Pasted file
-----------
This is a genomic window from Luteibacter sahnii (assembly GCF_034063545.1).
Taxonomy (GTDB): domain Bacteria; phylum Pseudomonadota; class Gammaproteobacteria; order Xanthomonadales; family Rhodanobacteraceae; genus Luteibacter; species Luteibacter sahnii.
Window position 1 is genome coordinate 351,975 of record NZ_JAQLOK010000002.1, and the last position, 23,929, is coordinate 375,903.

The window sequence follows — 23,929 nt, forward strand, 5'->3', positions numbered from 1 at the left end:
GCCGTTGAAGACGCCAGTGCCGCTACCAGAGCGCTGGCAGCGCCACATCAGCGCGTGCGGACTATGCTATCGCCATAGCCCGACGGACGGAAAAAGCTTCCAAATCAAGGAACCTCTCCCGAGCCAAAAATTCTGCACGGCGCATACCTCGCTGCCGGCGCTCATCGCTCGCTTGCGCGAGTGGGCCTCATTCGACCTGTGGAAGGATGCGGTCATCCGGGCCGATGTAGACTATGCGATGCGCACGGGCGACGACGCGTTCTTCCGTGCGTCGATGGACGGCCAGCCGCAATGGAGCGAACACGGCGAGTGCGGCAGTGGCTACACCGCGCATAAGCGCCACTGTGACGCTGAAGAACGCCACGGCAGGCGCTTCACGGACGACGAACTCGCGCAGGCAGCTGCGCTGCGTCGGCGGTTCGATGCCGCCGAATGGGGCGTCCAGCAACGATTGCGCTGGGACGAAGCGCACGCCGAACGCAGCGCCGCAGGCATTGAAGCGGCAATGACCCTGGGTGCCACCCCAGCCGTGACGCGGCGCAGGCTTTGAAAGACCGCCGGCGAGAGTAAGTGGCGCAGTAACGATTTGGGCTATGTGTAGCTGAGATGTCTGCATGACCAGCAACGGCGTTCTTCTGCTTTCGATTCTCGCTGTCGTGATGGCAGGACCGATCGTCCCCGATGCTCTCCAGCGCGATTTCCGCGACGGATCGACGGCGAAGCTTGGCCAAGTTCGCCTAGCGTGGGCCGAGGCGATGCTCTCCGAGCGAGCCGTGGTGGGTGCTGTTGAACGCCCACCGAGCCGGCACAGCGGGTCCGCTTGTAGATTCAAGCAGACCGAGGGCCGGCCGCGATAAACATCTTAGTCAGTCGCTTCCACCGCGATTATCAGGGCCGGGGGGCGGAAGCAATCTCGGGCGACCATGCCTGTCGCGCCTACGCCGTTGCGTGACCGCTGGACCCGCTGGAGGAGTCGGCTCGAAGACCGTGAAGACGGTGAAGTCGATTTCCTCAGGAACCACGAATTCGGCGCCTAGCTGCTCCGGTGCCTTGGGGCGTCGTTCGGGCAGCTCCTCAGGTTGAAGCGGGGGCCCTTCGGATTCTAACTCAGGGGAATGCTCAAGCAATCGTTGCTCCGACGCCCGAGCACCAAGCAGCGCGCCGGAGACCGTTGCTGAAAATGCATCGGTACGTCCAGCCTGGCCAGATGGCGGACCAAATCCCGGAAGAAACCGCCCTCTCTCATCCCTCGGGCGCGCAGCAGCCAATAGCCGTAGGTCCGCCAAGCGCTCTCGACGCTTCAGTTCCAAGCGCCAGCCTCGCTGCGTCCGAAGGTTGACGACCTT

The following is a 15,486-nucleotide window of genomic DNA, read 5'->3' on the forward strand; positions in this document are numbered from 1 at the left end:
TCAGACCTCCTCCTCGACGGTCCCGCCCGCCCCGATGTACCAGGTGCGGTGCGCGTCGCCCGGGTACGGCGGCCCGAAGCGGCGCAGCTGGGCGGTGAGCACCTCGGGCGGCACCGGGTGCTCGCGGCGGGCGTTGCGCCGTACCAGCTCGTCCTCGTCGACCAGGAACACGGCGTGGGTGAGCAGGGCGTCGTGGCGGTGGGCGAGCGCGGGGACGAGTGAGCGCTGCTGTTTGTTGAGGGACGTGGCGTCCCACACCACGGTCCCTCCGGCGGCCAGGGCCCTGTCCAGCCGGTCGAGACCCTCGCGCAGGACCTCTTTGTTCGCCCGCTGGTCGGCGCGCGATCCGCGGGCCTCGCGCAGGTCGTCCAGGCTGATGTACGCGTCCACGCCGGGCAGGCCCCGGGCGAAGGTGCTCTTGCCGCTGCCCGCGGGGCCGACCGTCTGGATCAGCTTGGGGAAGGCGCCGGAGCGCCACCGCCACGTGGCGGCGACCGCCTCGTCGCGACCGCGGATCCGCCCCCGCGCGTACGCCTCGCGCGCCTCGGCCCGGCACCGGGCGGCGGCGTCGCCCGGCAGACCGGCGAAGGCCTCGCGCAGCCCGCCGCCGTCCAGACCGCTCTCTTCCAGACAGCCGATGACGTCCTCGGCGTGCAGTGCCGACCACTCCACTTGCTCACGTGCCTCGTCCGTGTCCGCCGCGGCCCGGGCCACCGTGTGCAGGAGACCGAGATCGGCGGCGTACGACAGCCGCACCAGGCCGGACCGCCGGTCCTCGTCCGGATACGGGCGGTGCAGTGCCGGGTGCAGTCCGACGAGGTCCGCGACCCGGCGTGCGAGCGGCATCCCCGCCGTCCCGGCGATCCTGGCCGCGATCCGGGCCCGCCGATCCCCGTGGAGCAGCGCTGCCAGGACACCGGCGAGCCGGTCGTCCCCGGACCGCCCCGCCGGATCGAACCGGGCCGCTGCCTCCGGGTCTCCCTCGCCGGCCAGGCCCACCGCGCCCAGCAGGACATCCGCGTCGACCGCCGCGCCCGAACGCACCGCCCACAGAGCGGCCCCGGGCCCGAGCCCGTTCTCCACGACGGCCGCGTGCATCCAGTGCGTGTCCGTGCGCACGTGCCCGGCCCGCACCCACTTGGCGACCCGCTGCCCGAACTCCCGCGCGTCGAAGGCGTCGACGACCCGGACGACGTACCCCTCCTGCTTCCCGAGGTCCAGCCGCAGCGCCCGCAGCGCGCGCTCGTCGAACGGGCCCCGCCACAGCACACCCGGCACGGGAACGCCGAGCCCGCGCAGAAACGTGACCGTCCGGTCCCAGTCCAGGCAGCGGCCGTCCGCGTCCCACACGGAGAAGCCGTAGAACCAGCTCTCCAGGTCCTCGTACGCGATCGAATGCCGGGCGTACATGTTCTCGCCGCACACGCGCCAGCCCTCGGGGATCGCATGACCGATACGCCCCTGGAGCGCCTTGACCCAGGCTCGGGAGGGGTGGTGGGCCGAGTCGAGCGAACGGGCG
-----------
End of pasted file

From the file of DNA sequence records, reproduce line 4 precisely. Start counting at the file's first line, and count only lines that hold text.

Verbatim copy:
The window sequence follows — 23,929 nt, forward strand, 5'->3', positions numbered from 1 at the left end: